Jewish Politics—A Year in Review

By | Dec 26, 2023

Jewish politics and power

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1. How October 7 Reshuffled the Political Deck

It should have been a usual pre-election year, filled with Republican primary drama, Democratic messaging debates, and very little specific concern for American Jews. Then October 7 came and rewrote the Jewish political playbook. Politics became so much about Israel, about America’s response to the situation on the ground and about the generational rift on Israel within the Democratic Party.

President Biden has never had much of a problem getting the backing of Jewish voters. But his staunch support for Israel during the Gaza conflict (he is  a self-described “non-Jewish Zionist,” as he repeated so many times in the past months) solidified him as Jewish voters’ candidate of choice heading into the 2024 elections. In a mid-November poll conducted by the nonpartisan Jewish Electorate Institute, 74 percent of American Jews supported his handling of the Gaza war; 68 percent stated they will vote for Biden in 2024, making Jewish Americans a key base for the reelection campaign; and 66 percent expressed their overall approval of the job he’s doing, a figure Biden can only dream of garnering among other sectors of American voters.

It’s not only about the numbers, since Democratic candidates already enjoy large Jewish support in almost every presidential election. It’s about the boost of enthusiasm injected into the community’s support by Biden’s decision to stand up for Israel and provide it full military and diplomatic support despite the political cost. This will translate into campaign donations, on-the-ground campaigning and voter turnout among Jewish Americans.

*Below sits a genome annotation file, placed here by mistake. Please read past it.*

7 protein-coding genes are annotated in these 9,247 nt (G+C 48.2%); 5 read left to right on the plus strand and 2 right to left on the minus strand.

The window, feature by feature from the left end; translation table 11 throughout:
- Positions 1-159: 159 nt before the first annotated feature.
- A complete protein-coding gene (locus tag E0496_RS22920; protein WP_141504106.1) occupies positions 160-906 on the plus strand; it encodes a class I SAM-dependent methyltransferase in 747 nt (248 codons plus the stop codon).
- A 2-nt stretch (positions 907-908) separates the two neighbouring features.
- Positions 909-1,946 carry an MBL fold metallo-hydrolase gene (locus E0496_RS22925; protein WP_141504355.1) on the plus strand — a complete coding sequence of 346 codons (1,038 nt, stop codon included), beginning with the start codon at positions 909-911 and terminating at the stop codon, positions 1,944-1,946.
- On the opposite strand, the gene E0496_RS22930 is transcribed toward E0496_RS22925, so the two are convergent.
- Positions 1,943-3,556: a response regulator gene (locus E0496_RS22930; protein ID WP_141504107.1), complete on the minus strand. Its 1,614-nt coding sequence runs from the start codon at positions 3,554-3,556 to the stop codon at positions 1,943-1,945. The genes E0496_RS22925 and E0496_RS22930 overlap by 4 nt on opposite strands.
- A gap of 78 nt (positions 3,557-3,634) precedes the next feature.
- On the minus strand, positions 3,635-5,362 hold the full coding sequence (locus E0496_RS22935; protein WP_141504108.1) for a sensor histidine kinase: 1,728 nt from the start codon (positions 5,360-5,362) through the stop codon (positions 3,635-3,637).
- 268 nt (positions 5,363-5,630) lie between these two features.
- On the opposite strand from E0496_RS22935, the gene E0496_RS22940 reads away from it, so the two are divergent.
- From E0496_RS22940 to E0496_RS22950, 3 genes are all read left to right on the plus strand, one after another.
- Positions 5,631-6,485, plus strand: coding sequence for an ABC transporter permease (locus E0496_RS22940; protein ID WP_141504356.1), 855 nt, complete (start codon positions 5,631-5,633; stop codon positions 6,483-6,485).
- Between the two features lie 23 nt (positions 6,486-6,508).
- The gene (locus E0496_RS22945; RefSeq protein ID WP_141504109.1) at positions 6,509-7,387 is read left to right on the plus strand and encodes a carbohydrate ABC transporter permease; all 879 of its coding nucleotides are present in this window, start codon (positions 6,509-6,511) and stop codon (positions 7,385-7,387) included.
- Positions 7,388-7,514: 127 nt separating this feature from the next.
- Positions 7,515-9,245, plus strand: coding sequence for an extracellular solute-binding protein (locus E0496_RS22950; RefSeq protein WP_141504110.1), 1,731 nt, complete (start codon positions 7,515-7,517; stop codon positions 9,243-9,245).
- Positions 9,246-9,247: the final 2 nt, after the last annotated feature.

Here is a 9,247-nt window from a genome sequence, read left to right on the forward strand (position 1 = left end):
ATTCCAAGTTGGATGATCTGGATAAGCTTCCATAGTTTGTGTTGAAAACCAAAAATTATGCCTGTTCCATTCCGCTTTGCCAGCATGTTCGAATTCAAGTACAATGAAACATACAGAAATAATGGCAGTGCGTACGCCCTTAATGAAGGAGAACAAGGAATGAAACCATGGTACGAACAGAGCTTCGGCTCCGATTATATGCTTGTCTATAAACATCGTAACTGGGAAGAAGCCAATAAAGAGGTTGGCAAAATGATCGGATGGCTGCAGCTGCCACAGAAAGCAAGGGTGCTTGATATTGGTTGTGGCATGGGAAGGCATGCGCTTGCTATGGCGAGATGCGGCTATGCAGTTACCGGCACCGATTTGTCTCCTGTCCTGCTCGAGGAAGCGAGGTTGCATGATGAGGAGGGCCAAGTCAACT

Until October 7, Biden’s reelection bid was expected to revolve around countering claims he’s too old for the job, as well as touting the economic recovery and the future of American democracy. Foreign policy was seen as a side issue, focusing on Ukraine, Putin, China and perhaps Afghanistan. Israel was not an election issue. 

Now, less than a year before Americans go to the polls, Israel has become Biden’s top issue, one that could determine if he gets to stay in the White House for four more years or is forced to pack his bags and move back to Delaware.

Biden’s positions on Israel thus far have not only energized his Jewish base but also have registered as a foreign policy success among voters whose top concern is national security, and among Democrats, and even some Republicans, who hold more hawkish views.

This is all good news for Joe Biden, but this is where the good news ends. The Hamas attack and subsequent Gaza war transformed 2023 into a turning point in Democratic politics, one that could affect the elections and change America’s views toward the Middle East for years to come.

2. Support for Israel Redefine’s the Progressive Left